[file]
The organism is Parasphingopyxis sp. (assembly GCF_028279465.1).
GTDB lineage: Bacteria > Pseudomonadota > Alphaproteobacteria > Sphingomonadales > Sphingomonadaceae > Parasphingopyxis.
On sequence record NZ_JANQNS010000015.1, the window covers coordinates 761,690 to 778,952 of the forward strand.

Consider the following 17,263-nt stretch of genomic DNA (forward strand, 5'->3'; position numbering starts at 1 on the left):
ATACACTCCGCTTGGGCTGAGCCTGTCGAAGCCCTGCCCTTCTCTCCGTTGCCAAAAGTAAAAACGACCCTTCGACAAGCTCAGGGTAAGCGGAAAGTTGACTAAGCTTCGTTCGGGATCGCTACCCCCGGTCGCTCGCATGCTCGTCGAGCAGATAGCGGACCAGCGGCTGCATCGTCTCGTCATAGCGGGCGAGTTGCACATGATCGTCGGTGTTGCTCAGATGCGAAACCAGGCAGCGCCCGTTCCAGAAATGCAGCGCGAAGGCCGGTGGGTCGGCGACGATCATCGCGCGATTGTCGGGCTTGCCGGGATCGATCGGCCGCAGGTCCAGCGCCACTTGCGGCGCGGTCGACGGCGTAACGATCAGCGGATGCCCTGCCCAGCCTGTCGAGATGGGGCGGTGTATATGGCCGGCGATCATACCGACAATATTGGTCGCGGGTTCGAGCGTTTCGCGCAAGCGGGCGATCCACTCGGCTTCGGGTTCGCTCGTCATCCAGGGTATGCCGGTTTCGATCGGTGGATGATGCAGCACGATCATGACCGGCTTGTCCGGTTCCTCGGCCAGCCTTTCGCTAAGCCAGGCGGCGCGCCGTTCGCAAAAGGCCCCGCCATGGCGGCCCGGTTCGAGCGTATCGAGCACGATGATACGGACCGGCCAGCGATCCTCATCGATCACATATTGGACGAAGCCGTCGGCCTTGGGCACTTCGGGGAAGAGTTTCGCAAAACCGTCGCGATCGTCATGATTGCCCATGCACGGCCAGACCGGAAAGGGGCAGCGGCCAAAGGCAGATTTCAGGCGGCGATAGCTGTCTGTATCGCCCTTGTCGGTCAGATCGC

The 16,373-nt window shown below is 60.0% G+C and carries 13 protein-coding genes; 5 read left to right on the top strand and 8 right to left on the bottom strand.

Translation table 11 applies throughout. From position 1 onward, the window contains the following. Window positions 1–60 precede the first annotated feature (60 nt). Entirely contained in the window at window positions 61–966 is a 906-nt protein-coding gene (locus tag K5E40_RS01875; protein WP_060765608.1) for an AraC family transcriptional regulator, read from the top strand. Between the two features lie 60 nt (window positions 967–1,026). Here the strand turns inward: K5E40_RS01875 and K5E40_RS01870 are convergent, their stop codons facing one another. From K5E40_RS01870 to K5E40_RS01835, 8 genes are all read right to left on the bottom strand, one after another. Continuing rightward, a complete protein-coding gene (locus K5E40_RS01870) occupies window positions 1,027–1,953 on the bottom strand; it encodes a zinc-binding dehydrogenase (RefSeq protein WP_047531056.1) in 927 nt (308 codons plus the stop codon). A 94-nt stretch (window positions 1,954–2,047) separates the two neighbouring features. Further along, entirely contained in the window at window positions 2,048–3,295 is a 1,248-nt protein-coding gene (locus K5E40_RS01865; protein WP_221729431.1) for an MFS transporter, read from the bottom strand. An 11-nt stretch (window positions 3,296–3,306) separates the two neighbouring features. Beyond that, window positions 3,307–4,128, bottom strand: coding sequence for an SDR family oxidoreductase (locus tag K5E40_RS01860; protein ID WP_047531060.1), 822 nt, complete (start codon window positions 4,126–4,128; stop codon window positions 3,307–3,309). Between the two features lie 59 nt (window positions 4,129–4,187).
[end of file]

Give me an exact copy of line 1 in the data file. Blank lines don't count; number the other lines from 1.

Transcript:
The organism is Parasphingopyxis sp. (assembly GCF_028279465.1).